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Diplomat: North Korea Will Not Honor Human Rights Agreements

A North Korean diplomat said Pyongyang will no longer honor its international human rights agreements.

The New York-based diplomat, who asked to remain anonymous, told the VOA Korean Service on Friday that agreements on human rights issues in North Korea have become “invalid” in reference to a series of actions Pyongyang promised to take last year.

In May 2014, the communist government agreed to examine some recommendations by the U.N. Human Rights Council. The recommendations it agreed to examine included calls to ratify U.N. Human Rights treaties. Later, Pyongyang offered to discuss human rights with the European Union.

The diplomat claimed that Washington was using the human rights issue as a pretext to overthrow North Korea's political and social system.

The diplomat’s comments were in response to a Washington conference on human rights in North Korea early this week. The conference was hosted by the Center for Strategic & International Studies, a private research group in Washington, and speakers included Robert King, the U.S. point man on North Korean human rights issues.

Earlier, North Korea’s deputy U.N. ambassador in New York warned Pyongyang would respond “very strongly” to the conference.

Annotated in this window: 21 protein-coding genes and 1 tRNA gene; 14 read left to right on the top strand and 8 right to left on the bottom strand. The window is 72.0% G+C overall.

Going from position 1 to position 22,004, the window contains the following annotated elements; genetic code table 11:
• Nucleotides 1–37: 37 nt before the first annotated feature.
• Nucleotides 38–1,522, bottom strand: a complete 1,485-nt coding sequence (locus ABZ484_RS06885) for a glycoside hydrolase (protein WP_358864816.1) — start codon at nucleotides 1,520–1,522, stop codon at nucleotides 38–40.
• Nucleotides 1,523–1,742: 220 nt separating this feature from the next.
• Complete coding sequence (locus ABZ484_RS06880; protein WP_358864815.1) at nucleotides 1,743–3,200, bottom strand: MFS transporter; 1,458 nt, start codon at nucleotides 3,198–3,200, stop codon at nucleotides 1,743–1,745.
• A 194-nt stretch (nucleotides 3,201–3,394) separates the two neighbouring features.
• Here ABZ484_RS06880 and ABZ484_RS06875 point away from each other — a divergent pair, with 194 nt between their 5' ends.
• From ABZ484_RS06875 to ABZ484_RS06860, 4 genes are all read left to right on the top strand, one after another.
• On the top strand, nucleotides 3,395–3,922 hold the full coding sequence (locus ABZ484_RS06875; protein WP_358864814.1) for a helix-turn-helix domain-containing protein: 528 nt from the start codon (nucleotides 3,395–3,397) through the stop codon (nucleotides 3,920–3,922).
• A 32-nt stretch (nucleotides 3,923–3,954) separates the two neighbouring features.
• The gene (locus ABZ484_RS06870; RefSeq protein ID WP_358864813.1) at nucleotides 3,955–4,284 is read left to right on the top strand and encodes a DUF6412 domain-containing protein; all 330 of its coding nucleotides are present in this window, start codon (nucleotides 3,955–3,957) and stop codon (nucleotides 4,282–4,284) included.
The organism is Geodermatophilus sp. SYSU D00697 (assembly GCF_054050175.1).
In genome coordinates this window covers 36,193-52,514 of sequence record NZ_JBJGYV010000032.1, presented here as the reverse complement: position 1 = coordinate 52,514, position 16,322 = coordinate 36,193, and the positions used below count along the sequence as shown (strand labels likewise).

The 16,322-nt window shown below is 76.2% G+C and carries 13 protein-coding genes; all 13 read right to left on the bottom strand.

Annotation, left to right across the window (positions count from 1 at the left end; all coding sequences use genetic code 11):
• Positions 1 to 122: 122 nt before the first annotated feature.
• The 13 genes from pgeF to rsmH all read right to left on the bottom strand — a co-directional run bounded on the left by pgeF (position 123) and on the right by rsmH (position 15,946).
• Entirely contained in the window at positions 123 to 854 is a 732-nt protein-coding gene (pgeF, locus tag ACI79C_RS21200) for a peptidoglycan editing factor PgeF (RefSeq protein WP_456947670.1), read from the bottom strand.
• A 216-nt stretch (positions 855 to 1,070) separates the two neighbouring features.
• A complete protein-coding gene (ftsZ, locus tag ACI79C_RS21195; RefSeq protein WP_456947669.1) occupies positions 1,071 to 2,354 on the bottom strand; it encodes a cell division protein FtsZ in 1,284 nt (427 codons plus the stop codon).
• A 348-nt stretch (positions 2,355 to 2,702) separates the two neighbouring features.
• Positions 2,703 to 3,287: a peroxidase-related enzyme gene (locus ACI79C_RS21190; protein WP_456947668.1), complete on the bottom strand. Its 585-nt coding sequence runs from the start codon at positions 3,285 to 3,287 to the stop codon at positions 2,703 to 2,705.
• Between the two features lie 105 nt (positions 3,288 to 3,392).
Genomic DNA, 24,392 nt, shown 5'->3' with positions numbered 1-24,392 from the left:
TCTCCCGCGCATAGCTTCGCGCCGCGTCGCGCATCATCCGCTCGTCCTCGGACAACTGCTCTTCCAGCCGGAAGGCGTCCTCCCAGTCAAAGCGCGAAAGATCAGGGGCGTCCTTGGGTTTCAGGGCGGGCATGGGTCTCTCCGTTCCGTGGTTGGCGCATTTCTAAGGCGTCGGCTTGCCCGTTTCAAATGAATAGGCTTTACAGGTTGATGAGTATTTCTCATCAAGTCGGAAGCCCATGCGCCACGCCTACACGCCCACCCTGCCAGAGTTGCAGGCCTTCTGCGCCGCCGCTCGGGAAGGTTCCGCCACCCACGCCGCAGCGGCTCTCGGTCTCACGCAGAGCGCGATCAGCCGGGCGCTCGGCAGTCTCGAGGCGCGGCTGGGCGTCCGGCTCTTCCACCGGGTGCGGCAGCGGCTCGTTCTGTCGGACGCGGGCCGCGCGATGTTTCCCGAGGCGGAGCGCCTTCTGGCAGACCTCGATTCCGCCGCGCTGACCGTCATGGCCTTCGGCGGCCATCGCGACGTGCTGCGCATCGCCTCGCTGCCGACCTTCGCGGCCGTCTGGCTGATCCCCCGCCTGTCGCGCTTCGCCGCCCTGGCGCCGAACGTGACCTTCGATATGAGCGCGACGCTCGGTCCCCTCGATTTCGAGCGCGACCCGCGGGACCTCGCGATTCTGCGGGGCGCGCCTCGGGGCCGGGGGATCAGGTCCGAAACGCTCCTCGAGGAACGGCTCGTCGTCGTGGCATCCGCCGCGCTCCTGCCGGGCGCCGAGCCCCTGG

UN report on North Korea

Early last year, a U.N. panel released a damning report on the North’s human rights conditions, accusing North Korea of committing crimes against humanity. The report prompted the U.N. General Assembly to adopt its toughest resolution against Pyongyang on its human rights record.

The resolution pushed by the European Union calls for the U.N. Security Council to consider referring the North Korean human rights situation to the International Criminal Court.

Recently, some European countries, including those who have close ties to Pyongyang, joined the U.N. call.

An official at the Czech embassy in Washington told the VOA Korean Service this week his government has raised the human rights issue to Kim Pyong Il, the younger half brother of the late North Korean leader Kim Jong Il.

The younger Kim took his office as the North Korean ambassador to the Czech Republic last month.

“I can assure you that it [the North Korean human rights issue] already was addressed during some of the first meetings he had at the Ministry of Foreign Affairs,” said Jaroslav Zajicek, minister-counselor at the Embassy of the Czech Republic in Washington.

Zajicek added that the North Korean ambassador was reluctant to discuss human rights issues and preferred to discuss economic issues.